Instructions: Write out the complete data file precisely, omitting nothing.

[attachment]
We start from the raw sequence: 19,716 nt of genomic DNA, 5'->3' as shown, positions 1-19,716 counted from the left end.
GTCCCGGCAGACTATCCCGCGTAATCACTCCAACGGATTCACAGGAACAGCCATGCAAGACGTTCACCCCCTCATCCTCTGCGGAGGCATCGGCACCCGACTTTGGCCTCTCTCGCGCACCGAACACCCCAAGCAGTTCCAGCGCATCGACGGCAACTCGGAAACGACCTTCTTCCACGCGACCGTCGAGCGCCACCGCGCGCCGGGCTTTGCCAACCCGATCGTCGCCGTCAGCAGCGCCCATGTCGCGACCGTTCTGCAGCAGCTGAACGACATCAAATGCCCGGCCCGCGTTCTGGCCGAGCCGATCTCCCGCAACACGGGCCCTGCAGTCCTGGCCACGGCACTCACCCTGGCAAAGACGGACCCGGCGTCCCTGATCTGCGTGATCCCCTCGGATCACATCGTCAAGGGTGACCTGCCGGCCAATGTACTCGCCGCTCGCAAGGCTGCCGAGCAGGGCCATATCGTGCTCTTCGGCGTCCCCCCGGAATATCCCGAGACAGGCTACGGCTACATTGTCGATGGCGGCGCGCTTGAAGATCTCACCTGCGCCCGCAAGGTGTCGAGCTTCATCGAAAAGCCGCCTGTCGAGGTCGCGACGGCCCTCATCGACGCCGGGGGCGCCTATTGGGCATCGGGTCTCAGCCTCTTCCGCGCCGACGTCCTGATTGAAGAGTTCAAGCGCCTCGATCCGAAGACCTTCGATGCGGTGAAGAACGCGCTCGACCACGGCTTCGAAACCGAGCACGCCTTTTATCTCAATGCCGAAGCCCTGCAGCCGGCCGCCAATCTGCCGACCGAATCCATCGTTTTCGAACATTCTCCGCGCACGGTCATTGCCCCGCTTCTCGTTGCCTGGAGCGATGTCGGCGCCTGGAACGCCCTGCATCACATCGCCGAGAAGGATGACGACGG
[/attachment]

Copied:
We start from the raw sequence: 19,716 nt of genomic DNA, 5'->3' as shown, positions 1-19,716 counted from the left end.
GTCCCGGCAGACTATCCCGCGTAATCACTCCAACGGATTCACAGGAACAGCCATGCAAGACGTTCACCCCCTCATCCTCTGCGGAGGCATCGGCACCCGACTTTGGCCTCTCTCGCGCACCGAACACCCCAAGCAGTTCCAGCGCATCGACGGCAACTCGGAAACGACCTTCTTCCACGCGACCGTCGAGCGCCACCGCGCGCCGGGCTTTGCCAACCCGATCGTCGCCGTCAGCAGCGCCCATGTCGCGACCGTTCTGCAGCAGCTGAACGACATCAAATGCCCGGCCCGCGTTCTGGCCGAGCCGATCTCCCGCAACACGGGCCCTGCAGTCCTGGCCACGGCACTCACCCTGGCAAAGACGGACCCGGCGTCCCTGATCTGCGTGATCCCCTCGGATCACATCGTCAAGGGTGACCTGCCGGCCAATGTACTCGCCGCTCGCAAGGCTGCCGAGCAGGGCCATATCGTGCTCTTCGGCGTCCCCCCGGAATATCCCGAGACAGGCTACGGCTACATTGTCGATGGCGGCGCGCTTGAAGATCTCACCTGCGCCCGCAAGGTGTCGAGCTTCATCGAAAAGCCGCCTGTCGAGGTCGCGACGGCCCTCATCGACGCCGGGGGCGCCTATTGGGCATCGGGTCTCAGCCTCTTCCGCGCCGACGTCCTGATTGAAGAGTTCAAGCGCCTCGATCCGAAGACCTTCGATGCGGTGAAGAACGCGCTCGACCACGGCTTCGAAACCGAGCACGCCTTTTATCTCAATGCCGAAGCCCTGCAGCCGGCCGCCAATCTGCCGACCGAATCCATCGTTTTCGAACATTCTCCGCGCACGGTCATTGCCCCGCTTCTCGTTGCCTGGAGCGATGTCGGCGCCTGGAACGCCCTGCATCACATCGCCGAGAAGGATGACGACGG